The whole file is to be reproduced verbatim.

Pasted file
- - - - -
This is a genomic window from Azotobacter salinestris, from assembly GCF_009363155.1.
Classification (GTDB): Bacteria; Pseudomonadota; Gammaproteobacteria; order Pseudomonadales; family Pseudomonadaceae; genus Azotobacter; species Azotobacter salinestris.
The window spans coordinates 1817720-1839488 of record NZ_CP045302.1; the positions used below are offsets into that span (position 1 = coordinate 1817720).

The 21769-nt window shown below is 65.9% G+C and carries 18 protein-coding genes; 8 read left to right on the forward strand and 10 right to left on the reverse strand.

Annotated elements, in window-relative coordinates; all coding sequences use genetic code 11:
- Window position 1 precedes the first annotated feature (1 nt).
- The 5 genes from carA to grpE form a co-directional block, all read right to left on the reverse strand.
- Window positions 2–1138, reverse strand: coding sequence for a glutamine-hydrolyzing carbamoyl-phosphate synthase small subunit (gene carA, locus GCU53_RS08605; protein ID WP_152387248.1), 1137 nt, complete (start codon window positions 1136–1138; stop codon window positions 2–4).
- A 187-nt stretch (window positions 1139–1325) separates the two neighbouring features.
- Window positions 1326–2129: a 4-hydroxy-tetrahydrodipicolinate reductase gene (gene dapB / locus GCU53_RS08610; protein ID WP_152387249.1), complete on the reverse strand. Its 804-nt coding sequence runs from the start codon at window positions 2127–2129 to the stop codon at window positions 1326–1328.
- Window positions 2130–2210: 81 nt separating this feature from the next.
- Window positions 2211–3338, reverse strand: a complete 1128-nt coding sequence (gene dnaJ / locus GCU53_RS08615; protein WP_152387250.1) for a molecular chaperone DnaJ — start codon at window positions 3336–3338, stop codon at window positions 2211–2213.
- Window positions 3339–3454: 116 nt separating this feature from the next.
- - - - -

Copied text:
This is a genomic window from Azotobacter salinestris, from assembly GCF_009363155.1.
Classification (GTDB): Bacteria; Pseudomonadota; Gammaproteobacteria; order Pseudomonadales; family Pseudomonadaceae; genus Azotobacter; species Azotobacter salinestris.
The window spans coordinates 1817720-1839488 of record NZ_CP045302.1; the positions used below are offsets into that span (position 1 = coordinate 1817720).

The 21769-nt window shown below is 65.9% G+C and carries 18 protein-coding genes; 8 read left to right on the forward strand and 10 right to left on the reverse strand.

Annotated elements, in window-relative coordinates; all coding sequences use genetic code 11:
- Window position 1 precedes the first annotated feature (1 nt).
- The 5 genes from carA to grpE form a co-directional block, all read right to left on the reverse strand.
- Window positions 2–1138, reverse strand: coding sequence for a glutamine-hydrolyzing carbamoyl-phosphate synthase small subunit (gene carA, locus GCU53_RS08605; protein ID WP_152387248.1), 1137 nt, complete (start codon window positions 1136–1138; stop codon window positions 2–4).
- A 187-nt stretch (window positions 1139–1325) separates the two neighbouring features.
- Window positions 1326–2129: a 4-hydroxy-tetrahydrodipicolinate reductase gene (gene dapB / locus GCU53_RS08610; protein ID WP_152387249.1), complete on the reverse strand. Its 804-nt coding sequence runs from the start codon at window positions 2127–2129 to the stop codon at window positions 1326–1328.
- Window positions 2130–2210: 81 nt separating this feature from the next.
- Window positions 2211–3338, reverse strand: a complete 1128-nt coding sequence (gene dnaJ / locus GCU53_RS08615; protein WP_152387250.1) for a molecular chaperone DnaJ — start codon at window positions 3336–3338, stop codon at window positions 2211–2213.
- Window positions 3339–3454: 116 nt separating this feature from the next.